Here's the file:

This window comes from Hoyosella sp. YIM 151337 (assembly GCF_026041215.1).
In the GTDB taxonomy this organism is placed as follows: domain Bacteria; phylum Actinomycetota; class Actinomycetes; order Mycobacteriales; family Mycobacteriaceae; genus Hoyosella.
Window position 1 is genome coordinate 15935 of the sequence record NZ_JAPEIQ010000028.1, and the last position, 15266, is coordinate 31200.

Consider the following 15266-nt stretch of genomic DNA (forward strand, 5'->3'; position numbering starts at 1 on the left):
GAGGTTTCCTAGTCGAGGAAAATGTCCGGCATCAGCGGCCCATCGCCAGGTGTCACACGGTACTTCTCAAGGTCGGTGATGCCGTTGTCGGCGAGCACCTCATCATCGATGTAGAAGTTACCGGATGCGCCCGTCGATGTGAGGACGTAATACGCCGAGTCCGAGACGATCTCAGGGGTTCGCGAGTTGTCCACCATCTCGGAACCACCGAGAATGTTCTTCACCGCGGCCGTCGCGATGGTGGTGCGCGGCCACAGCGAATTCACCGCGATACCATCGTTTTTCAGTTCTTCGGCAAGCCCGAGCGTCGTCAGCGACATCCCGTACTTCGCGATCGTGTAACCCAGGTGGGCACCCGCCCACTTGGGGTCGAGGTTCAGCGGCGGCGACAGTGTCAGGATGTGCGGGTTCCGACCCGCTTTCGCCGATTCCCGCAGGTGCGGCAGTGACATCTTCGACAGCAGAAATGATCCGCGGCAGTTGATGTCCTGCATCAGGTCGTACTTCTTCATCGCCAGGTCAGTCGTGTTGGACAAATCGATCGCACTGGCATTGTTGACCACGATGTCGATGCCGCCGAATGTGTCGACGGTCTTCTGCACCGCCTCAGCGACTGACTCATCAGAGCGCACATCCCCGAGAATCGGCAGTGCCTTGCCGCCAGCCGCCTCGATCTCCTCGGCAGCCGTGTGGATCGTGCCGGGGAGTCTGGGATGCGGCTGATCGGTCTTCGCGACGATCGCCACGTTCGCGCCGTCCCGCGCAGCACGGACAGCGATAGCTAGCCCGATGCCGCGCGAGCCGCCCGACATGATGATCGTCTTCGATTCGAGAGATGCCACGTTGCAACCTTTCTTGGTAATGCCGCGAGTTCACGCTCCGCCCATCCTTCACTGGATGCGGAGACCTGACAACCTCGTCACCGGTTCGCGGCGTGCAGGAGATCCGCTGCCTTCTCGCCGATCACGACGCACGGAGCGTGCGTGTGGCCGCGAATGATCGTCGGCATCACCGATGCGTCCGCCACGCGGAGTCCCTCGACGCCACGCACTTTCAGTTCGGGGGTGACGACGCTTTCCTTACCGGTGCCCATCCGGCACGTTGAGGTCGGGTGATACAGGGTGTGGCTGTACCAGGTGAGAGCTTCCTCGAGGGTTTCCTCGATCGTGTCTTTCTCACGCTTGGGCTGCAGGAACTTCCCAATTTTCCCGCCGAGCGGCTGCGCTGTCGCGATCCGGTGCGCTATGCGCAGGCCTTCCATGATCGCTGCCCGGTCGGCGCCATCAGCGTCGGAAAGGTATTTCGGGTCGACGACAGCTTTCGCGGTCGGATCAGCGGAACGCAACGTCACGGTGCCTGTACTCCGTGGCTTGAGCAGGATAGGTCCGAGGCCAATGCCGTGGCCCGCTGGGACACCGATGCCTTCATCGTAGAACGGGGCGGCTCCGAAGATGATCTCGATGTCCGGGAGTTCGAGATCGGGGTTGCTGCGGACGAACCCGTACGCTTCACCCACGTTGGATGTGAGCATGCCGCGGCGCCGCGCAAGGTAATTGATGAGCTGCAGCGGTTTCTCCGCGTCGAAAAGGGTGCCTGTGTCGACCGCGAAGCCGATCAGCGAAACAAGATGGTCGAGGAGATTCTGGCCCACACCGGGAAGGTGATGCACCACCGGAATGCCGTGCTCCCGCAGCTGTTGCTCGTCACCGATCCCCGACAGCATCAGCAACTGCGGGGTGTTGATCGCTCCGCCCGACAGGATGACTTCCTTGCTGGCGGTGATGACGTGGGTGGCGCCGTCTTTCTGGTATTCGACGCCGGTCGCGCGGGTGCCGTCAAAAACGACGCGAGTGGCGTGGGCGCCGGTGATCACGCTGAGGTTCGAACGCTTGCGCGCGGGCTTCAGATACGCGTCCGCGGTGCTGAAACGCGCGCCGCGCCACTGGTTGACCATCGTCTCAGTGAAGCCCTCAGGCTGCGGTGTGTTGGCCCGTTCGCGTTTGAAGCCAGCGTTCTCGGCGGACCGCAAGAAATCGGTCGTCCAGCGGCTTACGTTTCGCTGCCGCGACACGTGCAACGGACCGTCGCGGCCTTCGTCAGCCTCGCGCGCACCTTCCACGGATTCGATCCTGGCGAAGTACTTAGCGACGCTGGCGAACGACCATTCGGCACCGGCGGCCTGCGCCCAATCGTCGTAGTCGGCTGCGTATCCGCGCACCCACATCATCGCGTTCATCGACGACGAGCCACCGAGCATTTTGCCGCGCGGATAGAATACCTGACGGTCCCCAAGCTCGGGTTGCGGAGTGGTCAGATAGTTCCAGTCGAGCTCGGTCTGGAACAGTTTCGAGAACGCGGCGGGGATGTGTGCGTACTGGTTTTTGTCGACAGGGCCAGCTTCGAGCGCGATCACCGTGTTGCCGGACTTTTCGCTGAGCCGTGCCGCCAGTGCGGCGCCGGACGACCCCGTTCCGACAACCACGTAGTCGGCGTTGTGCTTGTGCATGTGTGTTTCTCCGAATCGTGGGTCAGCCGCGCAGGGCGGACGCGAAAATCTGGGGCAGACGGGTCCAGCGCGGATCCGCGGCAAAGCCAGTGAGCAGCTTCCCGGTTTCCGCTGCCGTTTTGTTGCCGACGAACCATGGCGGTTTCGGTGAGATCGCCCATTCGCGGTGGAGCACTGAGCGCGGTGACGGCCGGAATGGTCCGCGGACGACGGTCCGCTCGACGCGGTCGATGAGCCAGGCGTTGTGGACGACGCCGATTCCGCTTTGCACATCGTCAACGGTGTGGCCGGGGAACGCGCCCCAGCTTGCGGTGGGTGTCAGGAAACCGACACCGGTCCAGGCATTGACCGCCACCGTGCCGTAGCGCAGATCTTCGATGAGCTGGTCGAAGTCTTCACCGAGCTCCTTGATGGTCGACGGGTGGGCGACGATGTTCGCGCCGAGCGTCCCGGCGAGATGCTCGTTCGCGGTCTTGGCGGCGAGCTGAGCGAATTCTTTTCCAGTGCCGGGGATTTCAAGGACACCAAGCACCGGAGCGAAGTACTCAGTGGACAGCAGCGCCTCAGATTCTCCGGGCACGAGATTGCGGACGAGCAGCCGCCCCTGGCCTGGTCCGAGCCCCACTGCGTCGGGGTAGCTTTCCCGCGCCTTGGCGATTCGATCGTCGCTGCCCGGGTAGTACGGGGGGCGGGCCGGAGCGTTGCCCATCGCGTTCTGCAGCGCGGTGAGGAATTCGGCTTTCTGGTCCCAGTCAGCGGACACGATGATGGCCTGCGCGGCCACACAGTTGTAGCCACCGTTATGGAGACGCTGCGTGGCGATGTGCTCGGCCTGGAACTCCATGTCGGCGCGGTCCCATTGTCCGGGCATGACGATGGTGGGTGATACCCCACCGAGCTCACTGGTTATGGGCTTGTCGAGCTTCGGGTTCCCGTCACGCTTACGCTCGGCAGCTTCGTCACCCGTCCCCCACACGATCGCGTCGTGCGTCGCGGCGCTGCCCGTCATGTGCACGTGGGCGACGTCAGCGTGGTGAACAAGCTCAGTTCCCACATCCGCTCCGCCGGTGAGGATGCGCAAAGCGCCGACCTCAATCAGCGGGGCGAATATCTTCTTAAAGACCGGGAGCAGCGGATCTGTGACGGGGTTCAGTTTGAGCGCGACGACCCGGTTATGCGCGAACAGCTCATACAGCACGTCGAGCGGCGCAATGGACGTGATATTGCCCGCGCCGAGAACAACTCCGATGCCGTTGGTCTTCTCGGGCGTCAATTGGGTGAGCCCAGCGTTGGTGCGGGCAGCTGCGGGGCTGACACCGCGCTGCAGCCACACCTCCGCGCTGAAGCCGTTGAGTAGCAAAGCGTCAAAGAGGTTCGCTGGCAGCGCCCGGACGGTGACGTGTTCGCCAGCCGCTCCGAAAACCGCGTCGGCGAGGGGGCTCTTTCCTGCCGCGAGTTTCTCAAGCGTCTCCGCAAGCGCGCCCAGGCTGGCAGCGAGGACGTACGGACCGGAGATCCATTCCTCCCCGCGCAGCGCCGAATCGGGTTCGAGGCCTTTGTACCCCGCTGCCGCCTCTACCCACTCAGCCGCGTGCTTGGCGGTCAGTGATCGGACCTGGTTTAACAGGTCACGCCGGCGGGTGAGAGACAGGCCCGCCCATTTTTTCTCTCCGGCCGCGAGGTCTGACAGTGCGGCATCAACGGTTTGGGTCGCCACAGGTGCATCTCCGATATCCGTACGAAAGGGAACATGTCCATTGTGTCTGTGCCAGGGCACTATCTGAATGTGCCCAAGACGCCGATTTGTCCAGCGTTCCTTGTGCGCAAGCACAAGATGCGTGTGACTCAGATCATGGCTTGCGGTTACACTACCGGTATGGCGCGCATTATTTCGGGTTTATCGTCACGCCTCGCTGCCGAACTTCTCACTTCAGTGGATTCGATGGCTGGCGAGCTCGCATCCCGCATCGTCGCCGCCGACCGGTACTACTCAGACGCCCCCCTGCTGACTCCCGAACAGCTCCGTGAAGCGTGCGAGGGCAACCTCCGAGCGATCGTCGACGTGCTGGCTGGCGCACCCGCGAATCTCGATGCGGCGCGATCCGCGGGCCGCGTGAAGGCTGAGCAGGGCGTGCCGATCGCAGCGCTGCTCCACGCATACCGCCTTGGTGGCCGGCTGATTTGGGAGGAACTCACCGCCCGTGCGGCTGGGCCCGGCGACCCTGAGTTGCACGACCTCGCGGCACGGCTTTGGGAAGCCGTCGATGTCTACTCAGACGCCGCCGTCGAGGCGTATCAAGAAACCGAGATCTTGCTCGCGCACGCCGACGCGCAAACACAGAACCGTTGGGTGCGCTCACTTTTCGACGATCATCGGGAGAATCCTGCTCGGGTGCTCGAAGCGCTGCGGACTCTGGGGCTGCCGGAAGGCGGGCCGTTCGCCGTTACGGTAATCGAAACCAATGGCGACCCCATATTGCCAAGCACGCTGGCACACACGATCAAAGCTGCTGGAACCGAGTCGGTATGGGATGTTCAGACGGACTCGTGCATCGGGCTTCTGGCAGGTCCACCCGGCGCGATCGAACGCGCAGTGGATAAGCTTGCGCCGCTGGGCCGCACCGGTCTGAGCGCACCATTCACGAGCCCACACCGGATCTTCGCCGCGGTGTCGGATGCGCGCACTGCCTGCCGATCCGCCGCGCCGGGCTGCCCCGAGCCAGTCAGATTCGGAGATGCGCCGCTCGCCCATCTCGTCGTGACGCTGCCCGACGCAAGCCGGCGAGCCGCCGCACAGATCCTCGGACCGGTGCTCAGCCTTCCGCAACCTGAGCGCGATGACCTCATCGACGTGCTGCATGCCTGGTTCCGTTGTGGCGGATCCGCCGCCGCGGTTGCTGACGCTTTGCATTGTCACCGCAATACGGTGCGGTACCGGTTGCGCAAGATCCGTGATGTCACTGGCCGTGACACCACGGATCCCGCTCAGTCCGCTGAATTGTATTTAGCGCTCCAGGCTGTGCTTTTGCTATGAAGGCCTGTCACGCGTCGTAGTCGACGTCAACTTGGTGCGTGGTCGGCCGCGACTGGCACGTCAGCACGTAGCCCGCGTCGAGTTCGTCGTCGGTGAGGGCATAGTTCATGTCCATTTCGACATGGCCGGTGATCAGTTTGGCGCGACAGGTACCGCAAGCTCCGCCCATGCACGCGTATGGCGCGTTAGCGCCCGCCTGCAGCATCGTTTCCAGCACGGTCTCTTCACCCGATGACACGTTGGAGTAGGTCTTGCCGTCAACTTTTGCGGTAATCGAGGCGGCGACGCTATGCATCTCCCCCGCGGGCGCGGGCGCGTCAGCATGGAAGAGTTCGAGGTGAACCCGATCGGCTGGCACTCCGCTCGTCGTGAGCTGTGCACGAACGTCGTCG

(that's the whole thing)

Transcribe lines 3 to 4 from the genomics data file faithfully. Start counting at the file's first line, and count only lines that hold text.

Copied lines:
Window position 1 is genome coordinate 15935 of the sequence record NZ_JAPEIQ010000028.1, and the last position, 15266, is coordinate 31200.

Consider the following 15266-nt stretch of genomic DNA (forward strand, 5'->3'; position numbering starts at 1 on the left):